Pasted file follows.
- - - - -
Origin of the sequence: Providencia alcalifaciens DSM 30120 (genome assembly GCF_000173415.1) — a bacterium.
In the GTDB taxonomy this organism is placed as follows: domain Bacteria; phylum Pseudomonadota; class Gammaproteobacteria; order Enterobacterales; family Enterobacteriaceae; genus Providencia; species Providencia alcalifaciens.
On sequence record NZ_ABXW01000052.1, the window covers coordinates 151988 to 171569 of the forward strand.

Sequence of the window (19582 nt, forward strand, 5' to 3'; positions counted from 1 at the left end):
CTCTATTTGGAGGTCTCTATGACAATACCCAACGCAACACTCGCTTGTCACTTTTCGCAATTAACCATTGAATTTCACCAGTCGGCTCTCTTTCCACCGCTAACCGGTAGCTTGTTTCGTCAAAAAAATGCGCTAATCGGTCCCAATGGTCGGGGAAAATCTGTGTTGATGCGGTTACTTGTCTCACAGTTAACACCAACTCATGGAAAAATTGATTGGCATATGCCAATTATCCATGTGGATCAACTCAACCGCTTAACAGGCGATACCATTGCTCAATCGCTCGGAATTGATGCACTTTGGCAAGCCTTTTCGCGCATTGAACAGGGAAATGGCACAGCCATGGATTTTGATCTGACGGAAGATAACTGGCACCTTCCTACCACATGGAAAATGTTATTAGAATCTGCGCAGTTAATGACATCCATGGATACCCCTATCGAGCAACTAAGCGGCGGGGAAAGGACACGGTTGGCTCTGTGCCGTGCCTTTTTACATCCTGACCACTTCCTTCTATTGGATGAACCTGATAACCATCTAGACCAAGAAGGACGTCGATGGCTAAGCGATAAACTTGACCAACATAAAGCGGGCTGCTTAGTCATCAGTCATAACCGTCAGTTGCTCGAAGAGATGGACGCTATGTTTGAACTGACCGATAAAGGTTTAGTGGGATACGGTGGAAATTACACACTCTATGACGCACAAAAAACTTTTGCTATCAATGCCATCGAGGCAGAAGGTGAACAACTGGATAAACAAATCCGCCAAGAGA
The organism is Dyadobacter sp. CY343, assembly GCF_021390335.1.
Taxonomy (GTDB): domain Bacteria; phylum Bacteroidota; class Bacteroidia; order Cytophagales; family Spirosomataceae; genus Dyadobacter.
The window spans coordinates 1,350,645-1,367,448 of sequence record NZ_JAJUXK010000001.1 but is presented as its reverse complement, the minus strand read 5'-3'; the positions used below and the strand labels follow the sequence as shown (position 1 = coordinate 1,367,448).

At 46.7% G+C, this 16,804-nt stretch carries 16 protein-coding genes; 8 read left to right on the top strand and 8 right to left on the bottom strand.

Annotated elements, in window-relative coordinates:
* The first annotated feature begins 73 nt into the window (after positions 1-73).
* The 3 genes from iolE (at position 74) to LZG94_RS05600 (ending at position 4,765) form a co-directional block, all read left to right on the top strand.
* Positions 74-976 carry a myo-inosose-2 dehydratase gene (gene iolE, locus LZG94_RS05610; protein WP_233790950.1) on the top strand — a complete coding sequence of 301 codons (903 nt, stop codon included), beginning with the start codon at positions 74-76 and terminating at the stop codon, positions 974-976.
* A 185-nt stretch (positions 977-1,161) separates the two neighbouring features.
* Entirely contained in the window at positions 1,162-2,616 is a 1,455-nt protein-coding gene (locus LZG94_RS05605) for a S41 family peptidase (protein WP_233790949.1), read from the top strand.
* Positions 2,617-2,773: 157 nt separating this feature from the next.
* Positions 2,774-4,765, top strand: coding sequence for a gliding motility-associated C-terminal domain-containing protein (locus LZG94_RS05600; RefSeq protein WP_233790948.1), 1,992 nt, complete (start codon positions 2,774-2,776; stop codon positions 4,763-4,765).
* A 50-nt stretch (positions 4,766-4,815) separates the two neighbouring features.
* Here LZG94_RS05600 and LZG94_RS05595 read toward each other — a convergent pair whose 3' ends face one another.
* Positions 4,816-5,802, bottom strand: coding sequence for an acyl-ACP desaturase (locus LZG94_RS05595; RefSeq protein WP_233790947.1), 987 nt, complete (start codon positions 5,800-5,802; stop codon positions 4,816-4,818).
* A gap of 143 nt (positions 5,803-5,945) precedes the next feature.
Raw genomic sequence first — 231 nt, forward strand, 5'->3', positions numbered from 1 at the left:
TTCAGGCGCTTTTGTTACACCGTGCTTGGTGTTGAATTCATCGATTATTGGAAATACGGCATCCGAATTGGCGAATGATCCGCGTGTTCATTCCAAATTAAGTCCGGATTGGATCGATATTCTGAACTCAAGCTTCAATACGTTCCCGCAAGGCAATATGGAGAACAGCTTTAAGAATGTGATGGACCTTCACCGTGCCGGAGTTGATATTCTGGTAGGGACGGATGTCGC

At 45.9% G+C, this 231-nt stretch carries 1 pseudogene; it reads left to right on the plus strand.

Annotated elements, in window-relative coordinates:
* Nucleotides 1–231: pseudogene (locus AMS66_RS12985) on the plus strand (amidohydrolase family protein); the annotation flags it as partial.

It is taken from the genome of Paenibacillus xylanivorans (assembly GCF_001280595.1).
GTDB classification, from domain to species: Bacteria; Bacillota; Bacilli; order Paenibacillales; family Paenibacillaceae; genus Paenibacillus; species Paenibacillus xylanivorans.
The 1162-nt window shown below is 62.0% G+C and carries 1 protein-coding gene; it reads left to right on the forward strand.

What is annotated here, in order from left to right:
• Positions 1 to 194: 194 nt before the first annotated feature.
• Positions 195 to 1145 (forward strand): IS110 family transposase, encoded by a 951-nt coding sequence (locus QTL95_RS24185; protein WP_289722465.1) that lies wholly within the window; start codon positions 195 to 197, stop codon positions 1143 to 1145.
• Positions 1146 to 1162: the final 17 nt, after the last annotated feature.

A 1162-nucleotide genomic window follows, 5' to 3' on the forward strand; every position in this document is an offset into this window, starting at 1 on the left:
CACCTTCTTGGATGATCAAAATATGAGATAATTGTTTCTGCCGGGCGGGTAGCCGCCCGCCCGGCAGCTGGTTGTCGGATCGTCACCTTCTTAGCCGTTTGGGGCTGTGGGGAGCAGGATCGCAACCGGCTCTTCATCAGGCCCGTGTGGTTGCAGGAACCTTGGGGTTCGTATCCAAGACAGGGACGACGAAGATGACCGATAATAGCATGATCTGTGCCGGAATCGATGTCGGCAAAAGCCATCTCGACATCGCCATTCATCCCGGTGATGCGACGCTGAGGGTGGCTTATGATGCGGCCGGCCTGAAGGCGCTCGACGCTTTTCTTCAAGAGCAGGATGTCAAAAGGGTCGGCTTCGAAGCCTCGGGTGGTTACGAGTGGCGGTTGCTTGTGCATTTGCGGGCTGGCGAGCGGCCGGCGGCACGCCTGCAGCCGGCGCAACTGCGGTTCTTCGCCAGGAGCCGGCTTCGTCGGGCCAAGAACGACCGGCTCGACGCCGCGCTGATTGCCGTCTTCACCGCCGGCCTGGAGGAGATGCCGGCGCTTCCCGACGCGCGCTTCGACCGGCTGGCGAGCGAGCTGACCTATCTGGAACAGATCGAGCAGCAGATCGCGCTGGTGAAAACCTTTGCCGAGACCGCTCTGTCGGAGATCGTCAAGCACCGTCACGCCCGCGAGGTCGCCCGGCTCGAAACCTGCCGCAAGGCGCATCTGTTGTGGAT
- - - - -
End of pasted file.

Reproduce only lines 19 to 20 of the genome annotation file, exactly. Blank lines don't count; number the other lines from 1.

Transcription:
* Here LZG94_RS05600 and LZG94_RS05595 read toward each other — a convergent pair whose 3' ends face one another.
* Positions 4,816-5,802, bottom strand: coding sequence for an acyl-ACP desaturase (locus LZG94_RS05595; RefSeq protein WP_233790947.1), 987 nt, complete (start codon positions 5,800-5,802; stop codon positions 4,816-4,818).